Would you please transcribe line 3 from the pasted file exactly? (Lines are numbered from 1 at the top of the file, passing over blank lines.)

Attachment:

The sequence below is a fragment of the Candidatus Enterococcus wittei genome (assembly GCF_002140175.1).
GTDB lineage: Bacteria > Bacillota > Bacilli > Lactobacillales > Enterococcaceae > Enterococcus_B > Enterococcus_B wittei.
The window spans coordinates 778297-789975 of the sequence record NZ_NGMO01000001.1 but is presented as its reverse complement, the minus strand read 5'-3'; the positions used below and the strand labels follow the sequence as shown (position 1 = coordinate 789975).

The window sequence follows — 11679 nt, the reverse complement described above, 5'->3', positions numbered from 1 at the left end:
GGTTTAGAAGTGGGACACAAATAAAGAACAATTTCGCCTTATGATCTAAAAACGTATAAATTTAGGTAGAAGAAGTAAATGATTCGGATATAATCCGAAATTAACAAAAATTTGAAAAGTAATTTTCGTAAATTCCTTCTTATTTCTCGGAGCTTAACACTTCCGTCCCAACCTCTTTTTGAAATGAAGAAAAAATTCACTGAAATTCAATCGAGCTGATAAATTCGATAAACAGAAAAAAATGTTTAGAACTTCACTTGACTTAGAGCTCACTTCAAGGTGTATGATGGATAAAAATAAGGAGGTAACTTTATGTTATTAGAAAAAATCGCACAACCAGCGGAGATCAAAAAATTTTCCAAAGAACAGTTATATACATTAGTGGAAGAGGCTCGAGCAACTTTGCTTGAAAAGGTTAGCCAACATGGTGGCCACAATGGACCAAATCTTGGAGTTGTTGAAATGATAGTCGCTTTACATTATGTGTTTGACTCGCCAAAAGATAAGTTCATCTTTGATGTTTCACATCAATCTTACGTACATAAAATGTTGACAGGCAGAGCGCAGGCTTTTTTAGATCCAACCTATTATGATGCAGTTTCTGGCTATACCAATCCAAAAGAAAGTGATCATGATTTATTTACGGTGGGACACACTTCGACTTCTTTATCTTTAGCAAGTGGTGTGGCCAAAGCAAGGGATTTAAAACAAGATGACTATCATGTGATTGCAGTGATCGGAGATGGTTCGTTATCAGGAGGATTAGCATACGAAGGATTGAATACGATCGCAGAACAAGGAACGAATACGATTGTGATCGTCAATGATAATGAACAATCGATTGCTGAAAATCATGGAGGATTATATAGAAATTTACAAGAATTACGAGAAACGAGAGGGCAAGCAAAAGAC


The window spans coordinates 778297-789975 of the sequence record NZ_NGMO01000001.1 but is presented as its reverse complement, the minus strand read 5'-3'; the positions used below and the strand labels follow the sequence as shown (position 1 = coordinate 789975).